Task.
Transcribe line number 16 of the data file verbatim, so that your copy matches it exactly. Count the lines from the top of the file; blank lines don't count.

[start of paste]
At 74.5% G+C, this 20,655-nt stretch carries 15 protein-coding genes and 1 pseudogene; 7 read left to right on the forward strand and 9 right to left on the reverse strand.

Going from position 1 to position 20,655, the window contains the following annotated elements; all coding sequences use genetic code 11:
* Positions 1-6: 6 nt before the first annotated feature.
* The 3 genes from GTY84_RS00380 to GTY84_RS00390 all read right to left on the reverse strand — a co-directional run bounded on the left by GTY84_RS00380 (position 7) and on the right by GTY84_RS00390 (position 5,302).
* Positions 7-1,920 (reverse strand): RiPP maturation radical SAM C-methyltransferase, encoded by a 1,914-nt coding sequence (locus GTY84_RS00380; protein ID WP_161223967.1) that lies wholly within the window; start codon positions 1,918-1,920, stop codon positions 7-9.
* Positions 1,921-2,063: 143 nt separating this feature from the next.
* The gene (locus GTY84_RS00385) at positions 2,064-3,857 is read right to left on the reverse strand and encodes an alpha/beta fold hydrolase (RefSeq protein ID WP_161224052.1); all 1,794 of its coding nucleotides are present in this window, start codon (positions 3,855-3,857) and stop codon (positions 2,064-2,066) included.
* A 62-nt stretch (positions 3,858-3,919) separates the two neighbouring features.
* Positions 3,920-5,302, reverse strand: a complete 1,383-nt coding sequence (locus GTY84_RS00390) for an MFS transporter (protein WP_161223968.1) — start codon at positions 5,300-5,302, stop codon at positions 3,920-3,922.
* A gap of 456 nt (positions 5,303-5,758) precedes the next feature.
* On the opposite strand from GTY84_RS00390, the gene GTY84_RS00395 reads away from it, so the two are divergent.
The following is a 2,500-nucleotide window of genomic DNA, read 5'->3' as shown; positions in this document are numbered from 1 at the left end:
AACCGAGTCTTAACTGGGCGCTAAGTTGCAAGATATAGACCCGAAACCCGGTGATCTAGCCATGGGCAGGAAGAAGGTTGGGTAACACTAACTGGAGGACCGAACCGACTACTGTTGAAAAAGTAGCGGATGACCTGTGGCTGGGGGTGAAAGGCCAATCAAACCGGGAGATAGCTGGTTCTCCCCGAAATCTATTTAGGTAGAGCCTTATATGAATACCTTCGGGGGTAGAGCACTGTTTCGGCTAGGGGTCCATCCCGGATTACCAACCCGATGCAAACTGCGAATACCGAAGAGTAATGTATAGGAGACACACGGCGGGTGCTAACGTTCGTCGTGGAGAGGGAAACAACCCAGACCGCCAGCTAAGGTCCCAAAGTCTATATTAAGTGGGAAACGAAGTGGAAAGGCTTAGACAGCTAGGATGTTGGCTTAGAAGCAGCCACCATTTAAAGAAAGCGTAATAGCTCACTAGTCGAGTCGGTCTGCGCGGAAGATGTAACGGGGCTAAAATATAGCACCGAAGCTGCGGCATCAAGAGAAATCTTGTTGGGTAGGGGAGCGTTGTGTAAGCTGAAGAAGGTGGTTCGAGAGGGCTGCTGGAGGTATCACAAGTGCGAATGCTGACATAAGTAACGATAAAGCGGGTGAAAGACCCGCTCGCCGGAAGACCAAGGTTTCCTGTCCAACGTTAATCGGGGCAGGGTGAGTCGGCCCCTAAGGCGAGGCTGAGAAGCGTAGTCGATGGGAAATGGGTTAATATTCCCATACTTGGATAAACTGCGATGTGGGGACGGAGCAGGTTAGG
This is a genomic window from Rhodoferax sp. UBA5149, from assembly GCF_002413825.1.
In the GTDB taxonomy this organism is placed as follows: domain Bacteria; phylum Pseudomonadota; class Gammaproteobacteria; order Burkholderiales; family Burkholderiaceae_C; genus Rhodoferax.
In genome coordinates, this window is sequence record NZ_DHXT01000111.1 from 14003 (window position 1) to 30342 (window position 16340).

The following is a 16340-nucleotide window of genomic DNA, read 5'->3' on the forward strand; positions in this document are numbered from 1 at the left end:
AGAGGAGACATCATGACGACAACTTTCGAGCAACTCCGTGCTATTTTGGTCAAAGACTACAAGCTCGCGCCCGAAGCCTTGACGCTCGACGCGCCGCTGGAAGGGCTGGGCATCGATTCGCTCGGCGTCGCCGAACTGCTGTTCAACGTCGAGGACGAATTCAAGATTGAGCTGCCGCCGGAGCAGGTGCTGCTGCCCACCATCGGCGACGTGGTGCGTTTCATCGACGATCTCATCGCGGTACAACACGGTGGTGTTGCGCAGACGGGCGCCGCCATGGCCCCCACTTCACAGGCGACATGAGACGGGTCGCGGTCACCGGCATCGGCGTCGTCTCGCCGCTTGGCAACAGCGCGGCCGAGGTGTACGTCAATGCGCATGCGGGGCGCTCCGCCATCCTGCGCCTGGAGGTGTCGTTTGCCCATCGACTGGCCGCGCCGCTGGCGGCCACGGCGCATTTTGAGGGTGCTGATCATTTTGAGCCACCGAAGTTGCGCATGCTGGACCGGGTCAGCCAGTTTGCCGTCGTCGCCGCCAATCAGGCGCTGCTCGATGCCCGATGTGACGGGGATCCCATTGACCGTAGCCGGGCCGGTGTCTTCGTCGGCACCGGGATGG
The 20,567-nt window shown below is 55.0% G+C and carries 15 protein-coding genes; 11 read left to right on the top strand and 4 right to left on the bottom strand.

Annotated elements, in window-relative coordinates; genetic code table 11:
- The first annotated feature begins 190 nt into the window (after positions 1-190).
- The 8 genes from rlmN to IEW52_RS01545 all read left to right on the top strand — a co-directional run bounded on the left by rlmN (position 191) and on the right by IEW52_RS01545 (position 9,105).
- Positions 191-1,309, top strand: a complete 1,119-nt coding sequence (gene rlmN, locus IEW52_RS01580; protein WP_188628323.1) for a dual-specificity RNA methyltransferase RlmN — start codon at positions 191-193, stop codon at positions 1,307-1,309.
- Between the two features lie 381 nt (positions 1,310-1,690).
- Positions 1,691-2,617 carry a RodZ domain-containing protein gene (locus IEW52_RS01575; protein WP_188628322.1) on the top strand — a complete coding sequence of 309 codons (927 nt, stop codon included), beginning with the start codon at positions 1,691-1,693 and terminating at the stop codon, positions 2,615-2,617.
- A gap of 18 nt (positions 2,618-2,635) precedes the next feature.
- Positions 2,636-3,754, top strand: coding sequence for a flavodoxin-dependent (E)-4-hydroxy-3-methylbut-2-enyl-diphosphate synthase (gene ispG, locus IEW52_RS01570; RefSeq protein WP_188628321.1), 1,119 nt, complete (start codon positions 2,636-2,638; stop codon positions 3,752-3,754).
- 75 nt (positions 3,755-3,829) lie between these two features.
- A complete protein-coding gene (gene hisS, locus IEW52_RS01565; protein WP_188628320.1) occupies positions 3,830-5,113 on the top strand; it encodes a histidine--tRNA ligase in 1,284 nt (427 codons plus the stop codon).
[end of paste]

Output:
In genome coordinates, this window is sequence record NZ_DHXT01000111.1 from 14003 (window position 1) to 30342 (window position 16340).